Artificial Intelligence to weed out antibiotic-resistant bacteria


Applying a machine-learning algorithm, scientists at MIT have developed a potent antibiotic that is adequate to kill a lot of lethal disease-causing bacteria that are even resilient to most well-known efficient antibiotics.

How do an antibiotic works?

An antibiotic is one that inhibits the growth of microorganisms by targeting the cell wall, nucleic acid or protein synthesis that is quintessential for the growth of microorganisms.

How is the novel antibiotic compound different from the existing ones?

Antibiotic resistance rises when bacterium mutates and well-evolves to the mechanisms that antimicrobial drugs used to kill them. However, this antibiotic has been effective in blocking all the ways bacteria can use to prevent themselves.

How did AI discover the antibiotic?

To develop new antibiotics, scientists trained a “deep learning algorithm” to identify the kind of molecules that kill bacteria. To do this, they provided the program info on the molecular and atomic features of nearly 2500 drugs and judge to what extent are they able to block the growth of E.coli. The algorithm focused on compounds that seemed promising. Scientists describe the way they treated many drug-resistant infections with halicin, a compound initially developed to treat diabetes. Test showed that halicin is efficient in killing Mycobacterium tuberculosis, the causative agent for Tuberculosis, strains of Enterobacteriaceae that are resistant to carbapenems and also multidrug-resistant Acinetobacter baumannii. The treatment functioned against each species they tried, with the exemption of a lung pathogen, Pseudomonas aeruginosa,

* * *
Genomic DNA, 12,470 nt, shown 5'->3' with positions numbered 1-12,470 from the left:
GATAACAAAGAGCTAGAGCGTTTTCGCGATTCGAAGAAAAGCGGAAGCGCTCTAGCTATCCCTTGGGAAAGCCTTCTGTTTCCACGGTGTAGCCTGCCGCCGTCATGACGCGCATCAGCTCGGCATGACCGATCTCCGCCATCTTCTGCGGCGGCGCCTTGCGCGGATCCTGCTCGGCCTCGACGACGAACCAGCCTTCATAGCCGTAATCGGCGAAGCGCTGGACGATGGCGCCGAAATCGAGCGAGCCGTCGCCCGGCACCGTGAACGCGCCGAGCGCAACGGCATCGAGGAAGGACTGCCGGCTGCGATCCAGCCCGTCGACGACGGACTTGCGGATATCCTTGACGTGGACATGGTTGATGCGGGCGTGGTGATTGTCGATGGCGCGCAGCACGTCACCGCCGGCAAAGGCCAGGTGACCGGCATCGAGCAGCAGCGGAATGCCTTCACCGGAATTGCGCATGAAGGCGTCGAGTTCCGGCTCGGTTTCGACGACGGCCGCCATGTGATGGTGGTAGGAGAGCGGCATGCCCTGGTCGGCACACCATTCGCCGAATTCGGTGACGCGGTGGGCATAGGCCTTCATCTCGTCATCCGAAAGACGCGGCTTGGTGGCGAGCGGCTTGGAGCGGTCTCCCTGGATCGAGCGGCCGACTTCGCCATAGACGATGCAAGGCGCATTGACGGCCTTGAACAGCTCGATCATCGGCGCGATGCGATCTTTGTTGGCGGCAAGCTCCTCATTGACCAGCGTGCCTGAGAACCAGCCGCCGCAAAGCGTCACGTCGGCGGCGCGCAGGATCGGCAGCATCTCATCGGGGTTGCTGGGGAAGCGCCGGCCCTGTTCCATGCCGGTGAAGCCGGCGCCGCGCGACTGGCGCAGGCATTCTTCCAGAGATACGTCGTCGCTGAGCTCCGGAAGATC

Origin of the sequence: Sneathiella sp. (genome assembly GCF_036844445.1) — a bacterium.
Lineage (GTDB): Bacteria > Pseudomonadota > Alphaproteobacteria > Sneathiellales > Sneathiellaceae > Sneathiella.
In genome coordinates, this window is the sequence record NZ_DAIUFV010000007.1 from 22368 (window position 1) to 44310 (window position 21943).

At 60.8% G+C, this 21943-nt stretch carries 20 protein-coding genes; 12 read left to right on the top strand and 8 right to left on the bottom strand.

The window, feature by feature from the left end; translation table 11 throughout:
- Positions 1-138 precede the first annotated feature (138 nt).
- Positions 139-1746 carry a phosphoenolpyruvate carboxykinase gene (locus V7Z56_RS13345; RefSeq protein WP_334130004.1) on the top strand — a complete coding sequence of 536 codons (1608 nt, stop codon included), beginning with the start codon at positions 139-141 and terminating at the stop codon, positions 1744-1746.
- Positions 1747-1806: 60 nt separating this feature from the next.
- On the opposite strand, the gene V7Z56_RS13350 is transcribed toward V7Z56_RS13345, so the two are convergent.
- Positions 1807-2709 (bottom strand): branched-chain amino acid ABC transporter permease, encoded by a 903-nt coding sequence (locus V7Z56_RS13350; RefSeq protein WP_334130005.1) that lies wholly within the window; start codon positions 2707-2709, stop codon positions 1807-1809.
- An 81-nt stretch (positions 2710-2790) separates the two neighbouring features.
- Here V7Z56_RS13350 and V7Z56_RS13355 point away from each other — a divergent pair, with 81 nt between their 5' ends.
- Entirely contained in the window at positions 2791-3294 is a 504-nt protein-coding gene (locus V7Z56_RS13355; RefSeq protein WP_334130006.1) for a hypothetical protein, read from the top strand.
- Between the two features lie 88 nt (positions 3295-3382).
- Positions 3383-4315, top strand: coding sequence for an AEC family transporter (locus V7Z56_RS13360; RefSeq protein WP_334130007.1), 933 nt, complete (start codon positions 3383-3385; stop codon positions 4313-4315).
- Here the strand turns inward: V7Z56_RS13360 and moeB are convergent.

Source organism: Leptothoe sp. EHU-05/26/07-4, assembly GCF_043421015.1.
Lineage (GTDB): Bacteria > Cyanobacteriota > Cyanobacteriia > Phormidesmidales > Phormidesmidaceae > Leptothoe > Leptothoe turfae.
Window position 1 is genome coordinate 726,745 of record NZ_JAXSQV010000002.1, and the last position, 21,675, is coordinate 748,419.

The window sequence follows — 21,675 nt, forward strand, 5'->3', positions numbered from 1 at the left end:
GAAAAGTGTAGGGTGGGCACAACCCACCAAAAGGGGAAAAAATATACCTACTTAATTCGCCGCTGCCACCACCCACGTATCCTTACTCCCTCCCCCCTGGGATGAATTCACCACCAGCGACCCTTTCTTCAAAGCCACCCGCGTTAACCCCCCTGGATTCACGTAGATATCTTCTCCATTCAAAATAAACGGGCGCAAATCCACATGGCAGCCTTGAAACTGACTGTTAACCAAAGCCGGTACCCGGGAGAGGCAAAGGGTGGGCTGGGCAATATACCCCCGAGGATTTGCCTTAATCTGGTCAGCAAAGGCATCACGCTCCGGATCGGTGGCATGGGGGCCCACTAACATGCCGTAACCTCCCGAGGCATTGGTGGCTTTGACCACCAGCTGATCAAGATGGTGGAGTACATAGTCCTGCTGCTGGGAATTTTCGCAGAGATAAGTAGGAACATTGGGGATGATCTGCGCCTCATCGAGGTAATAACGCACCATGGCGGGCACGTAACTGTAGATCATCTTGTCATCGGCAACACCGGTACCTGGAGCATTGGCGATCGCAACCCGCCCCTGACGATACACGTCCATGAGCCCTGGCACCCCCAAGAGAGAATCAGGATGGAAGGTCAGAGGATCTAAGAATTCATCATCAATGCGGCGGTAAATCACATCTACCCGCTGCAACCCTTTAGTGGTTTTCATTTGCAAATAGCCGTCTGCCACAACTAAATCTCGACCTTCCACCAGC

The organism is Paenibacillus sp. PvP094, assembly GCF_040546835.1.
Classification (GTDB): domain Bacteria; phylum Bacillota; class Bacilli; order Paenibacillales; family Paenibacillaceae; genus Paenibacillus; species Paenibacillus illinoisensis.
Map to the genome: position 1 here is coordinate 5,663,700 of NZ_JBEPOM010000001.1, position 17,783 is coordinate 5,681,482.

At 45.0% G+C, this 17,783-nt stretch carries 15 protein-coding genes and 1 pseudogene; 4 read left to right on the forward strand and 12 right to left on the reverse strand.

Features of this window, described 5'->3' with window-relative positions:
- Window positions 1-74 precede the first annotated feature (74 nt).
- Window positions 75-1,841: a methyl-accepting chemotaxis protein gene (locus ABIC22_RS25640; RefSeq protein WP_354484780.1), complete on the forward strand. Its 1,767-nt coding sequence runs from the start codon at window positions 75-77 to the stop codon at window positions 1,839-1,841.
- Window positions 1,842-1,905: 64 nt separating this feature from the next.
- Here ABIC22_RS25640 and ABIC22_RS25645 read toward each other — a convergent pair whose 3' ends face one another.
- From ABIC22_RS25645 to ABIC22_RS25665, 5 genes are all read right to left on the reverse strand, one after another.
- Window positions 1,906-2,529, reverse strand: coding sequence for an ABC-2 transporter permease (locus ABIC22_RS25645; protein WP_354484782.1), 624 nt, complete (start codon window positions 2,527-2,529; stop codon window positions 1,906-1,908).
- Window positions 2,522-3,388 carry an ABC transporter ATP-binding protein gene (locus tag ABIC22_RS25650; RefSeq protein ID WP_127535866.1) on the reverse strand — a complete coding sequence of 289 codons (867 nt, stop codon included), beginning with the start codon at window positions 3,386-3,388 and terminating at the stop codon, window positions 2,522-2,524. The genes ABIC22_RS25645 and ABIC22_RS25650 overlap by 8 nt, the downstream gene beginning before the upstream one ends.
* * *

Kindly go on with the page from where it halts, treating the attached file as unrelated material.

Mechanism halicin follows to kill a bacterium

Halicin kills bacteria by destroying the ability of the microorganism to uphold an electrochemical gradient through their cell membranes which is essential to yield ATP, the energy currency of the cell, without which the cell probably dies. After halicin, the scientists planned to test more than 100 million molecules designated from the ZINC15 database.

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